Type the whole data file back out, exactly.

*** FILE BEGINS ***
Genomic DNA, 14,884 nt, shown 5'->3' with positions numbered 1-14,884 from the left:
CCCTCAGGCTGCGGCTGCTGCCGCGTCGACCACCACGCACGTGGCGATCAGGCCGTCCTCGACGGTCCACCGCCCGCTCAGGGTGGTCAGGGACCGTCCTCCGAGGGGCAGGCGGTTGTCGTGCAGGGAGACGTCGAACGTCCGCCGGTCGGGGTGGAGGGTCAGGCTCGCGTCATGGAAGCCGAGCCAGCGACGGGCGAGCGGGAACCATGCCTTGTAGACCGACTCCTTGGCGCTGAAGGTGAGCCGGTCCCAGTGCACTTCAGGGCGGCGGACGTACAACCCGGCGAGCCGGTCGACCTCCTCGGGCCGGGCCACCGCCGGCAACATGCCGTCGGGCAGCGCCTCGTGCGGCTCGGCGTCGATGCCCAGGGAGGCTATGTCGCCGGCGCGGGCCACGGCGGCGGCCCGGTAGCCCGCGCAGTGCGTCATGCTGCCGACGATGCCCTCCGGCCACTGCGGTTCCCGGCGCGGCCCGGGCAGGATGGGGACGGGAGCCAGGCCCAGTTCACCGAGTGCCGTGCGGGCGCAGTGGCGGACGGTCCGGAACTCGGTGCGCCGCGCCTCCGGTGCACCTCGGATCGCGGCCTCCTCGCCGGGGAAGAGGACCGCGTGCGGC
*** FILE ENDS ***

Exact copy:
Genomic DNA, 14,884 nt, shown 5'->3' with positions numbered 1-14,884 from the left:
CCCTCAGGCTGCGGCTGCTGCCGCGTCGACCACCACGCACGTGGCGATCAGGCCGTCCTCGACGGTCCACCGCCCGCTCAGGGTGGTCAGGGACCGTCCTCCGAGGGGCAGGCGGTTGTCGTGCAGGGAGACGTCGAACGTCCGCCGGTCGGGGTGGAGGGTCAGGCTCGCGTCATGGAAGCCGAGCCAGCGACGGGCGAGCGGGAACCATGCCTTGTAGACCGACTCCTTGGCGCTGAAGGTGAGCCGGTCCCAGTGCACTTCAGGGCGGCGGACGTACAACCCGGCGAGCCGGTCGACCTCCTCGGGCCGGGCCACCGCCGGCAACATGCCGTCGGGCAGCGCCTCGTGCGGCTCGGCGTCGATGCCCAGGGAGGCTATGTCGCCGGCGCGGGCCACGGCGGCGGCCCGGTAGCCCGCGCAGTGCGTCATGCTGCCGACGATGCCCTCCGGCCACTGCGGTTCCCGGCGCGGCCCGGGCAGGATGGGGACGGGAGCCAGGCCCAGTTCACCGAGTGCCGTGCGGGCGCAGTGGCGGACGGTCCGGAACTCGGTGCGCCGCGCCTCCGGTGCACCTCGGATCGCGGCCTCCTCGCCGGGGAAGAGGACCGCGTGCGGC